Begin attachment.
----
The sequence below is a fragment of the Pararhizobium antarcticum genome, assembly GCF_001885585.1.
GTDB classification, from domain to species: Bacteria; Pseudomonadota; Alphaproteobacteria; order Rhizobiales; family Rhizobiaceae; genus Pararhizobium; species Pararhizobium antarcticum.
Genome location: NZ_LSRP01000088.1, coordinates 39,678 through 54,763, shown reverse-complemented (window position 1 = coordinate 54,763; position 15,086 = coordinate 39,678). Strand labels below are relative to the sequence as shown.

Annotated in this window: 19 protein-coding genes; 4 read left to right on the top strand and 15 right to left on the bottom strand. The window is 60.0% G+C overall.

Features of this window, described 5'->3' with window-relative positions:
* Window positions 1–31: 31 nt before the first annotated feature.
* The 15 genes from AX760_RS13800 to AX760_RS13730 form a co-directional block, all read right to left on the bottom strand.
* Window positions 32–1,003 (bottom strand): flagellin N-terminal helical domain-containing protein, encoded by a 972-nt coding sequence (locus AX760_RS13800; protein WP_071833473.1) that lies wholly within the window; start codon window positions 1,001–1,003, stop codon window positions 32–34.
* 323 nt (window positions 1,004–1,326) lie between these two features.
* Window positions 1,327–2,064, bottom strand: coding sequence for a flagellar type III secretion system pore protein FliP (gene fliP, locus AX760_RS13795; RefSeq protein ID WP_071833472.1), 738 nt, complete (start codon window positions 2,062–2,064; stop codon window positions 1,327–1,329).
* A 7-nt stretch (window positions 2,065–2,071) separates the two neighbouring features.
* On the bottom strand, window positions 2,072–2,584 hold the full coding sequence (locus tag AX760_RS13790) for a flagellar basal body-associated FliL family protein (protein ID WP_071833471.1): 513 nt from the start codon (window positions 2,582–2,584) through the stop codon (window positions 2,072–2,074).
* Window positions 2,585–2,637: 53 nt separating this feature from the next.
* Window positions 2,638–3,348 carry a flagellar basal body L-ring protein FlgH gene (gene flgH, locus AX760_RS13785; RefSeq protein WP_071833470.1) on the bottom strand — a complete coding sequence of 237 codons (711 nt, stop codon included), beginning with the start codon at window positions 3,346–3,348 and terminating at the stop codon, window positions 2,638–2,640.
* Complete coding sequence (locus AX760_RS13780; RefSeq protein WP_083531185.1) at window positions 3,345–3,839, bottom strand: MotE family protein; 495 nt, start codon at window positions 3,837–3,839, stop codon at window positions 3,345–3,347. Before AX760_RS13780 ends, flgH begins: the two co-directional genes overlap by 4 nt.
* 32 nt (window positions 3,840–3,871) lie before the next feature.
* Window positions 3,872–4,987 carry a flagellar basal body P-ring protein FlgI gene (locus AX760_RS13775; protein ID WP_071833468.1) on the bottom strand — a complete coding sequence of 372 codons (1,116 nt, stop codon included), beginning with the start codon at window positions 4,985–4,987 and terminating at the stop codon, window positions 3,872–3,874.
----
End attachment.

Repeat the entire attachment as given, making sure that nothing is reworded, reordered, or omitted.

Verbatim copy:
The sequence below is a fragment of the Pararhizobium antarcticum genome, assembly GCF_001885585.1.
GTDB classification, from domain to species: Bacteria; Pseudomonadota; Alphaproteobacteria; order Rhizobiales; family Rhizobiaceae; genus Pararhizobium; species Pararhizobium antarcticum.
Genome location: NZ_LSRP01000088.1, coordinates 39,678 through 54,763, shown reverse-complemented (window position 1 = coordinate 54,763; position 15,086 = coordinate 39,678). Strand labels below are relative to the sequence as shown.

Annotated in this window: 19 protein-coding genes; 4 read left to right on the top strand and 15 right to left on the bottom strand. The window is 60.0% G+C overall.

Features of this window, described 5'->3' with window-relative positions:
* Window positions 1–31: 31 nt before the first annotated feature.
* The 15 genes from AX760_RS13800 to AX760_RS13730 form a co-directional block, all read right to left on the bottom strand.
* Window positions 32–1,003 (bottom strand): flagellin N-terminal helical domain-containing protein, encoded by a 972-nt coding sequence (locus AX760_RS13800; protein WP_071833473.1) that lies wholly within the window; start codon window positions 1,001–1,003, stop codon window positions 32–34.
* 323 nt (window positions 1,004–1,326) lie between these two features.
* Window positions 1,327–2,064, bottom strand: coding sequence for a flagellar type III secretion system pore protein FliP (gene fliP, locus AX760_RS13795; RefSeq protein ID WP_071833472.1), 738 nt, complete (start codon window positions 2,062–2,064; stop codon window positions 1,327–1,329).
* A 7-nt stretch (window positions 2,065–2,071) separates the two neighbouring features.
* On the bottom strand, window positions 2,072–2,584 hold the full coding sequence (locus tag AX760_RS13790) for a flagellar basal body-associated FliL family protein (protein ID WP_071833471.1): 513 nt from the start codon (window positions 2,582–2,584) through the stop codon (window positions 2,072–2,074).
* Window positions 2,585–2,637: 53 nt separating this feature from the next.
* Window positions 2,638–3,348 carry a flagellar basal body L-ring protein FlgH gene (gene flgH, locus AX760_RS13785; RefSeq protein WP_071833470.1) on the bottom strand — a complete coding sequence of 237 codons (711 nt, stop codon included), beginning with the start codon at window positions 3,346–3,348 and terminating at the stop codon, window positions 2,638–2,640.
* Complete coding sequence (locus AX760_RS13780; RefSeq protein WP_083531185.1) at window positions 3,345–3,839, bottom strand: MotE family protein; 495 nt, start codon at window positions 3,837–3,839, stop codon at window positions 3,345–3,347. Before AX760_RS13780 ends, flgH begins: the two co-directional genes overlap by 4 nt.
* 32 nt (window positions 3,840–3,871) lie before the next feature.
* Window positions 3,872–4,987 carry a flagellar basal body P-ring protein FlgI gene (locus AX760_RS13775; protein ID WP_071833468.1) on the bottom strand — a complete coding sequence of 372 codons (1,116 nt, stop codon included), beginning with the start codon at window positions 4,985–4,987 and terminating at the stop codon, window positions 3,872–3,874.